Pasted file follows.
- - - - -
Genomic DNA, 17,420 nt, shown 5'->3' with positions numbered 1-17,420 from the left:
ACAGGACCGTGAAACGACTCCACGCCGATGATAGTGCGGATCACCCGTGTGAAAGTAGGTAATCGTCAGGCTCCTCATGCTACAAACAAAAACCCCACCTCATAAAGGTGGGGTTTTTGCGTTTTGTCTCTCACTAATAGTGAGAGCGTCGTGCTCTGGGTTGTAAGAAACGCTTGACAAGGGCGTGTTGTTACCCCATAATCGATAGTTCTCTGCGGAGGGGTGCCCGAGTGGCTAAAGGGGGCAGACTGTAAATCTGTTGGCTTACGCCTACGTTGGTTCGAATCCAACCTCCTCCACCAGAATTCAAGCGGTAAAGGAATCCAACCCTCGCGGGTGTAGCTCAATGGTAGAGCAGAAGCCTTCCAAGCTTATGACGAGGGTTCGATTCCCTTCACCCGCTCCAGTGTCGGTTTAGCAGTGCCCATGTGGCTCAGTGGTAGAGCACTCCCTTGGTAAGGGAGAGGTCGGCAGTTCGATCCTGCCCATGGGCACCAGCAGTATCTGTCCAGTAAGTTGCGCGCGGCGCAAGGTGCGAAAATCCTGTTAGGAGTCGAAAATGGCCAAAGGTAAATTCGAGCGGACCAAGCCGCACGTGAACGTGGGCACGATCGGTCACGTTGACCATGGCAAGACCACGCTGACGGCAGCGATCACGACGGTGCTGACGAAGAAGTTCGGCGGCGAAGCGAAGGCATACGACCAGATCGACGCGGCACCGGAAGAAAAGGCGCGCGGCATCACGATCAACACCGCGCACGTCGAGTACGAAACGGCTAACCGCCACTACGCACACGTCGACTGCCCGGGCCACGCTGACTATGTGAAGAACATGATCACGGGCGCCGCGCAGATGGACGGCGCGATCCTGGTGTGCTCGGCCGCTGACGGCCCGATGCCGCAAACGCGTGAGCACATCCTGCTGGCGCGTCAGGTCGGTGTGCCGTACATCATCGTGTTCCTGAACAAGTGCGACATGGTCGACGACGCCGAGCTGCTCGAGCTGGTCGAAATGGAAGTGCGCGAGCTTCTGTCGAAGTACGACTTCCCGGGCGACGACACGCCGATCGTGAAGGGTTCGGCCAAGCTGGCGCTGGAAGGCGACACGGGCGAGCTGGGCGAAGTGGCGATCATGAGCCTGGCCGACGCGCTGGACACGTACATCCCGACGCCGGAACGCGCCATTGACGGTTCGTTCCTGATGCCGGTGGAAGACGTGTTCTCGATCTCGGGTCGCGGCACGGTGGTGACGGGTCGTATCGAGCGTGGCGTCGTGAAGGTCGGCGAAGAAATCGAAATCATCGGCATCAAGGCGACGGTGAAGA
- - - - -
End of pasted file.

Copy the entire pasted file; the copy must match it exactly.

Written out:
Genomic DNA, 17,420 nt, shown 5'->3' with positions numbered 1-17,420 from the left:
ACAGGACCGTGAAACGACTCCACGCCGATGATAGTGCGGATCACCCGTGTGAAAGTAGGTAATCGTCAGGCTCCTCATGCTACAAACAAAAACCCCACCTCATAAAGGTGGGGTTTTTGCGTTTTGTCTCTCACTAATAGTGAGAGCGTCGTGCTCTGGGTTGTAAGAAACGCTTGACAAGGGCGTGTTGTTACCCCATAATCGATAGTTCTCTGCGGAGGGGTGCCCGAGTGGCTAAAGGGGGCAGACTGTAAATCTGTTGGCTTACGCCTACGTTGGTTCGAATCCAACCTCCTCCACCAGAATTCAAGCGGTAAAGGAATCCAACCCTCGCGGGTGTAGCTCAATGGTAGAGCAGAAGCCTTCCAAGCTTATGACGAGGGTTCGATTCCCTTCACCCGCTCCAGTGTCGGTTTAGCAGTGCCCATGTGGCTCAGTGGTAGAGCACTCCCTTGGTAAGGGAGAGGTCGGCAGTTCGATCCTGCCCATGGGCACCAGCAGTATCTGTCCAGTAAGTTGCGCGCGGCGCAAGGTGCGAAAATCCTGTTAGGAGTCGAAAATGGCCAAAGGTAAATTCGAGCGGACCAAGCCGCACGTGAACGTGGGCACGATCGGTCACGTTGACCATGGCAAGACCACGCTGACGGCAGCGATCACGACGGTGCTGACGAAGAAGTTCGGCGGCGAAGCGAAGGCATACGACCAGATCGACGCGGCACCGGAAGAAAAGGCGCGCGGCATCACGATCAACACCGCGCACGTCGAGTACGAAACGGCTAACCGCCACTACGCACACGTCGACTGCCCGGGCCACGCTGACTATGTGAAGAACATGATCACGGGCGCCGCGCAGATGGACGGCGCGATCCTGGTGTGCTCGGCCGCTGACGGCCCGATGCCGCAAACGCGTGAGCACATCCTGCTGGCGCGTCAGGTCGGTGTGCCGTACATCATCGTGTTCCTGAACAAGTGCGACATGGTCGACGACGCCGAGCTGCTCGAGCTGGTCGAAATGGAAGTGCGCGAGCTTCTGTCGAAGTACGACTTCCCGGGCGACGACACGCCGATCGTGAAGGGTTCGGCCAAGCTGGCGCTGGAAGGCGACACGGGCGAGCTGGGCGAAGTGGCGATCATGAGCCTGGCCGACGCGCTGGACACGTACATCCCGACGCCGGAACGCGCCATTGACGGTTCGTTCCTGATGCCGGTGGAAGACGTGTTCTCGATCTCGGGTCGCGGCACGGTGGTGACGGGTCGTATCGAGCGTGGCGTCGTGAAGGTCGGCGAAGAAATCGAAATCATCGGCATCAAGGCGACGGTGAAGA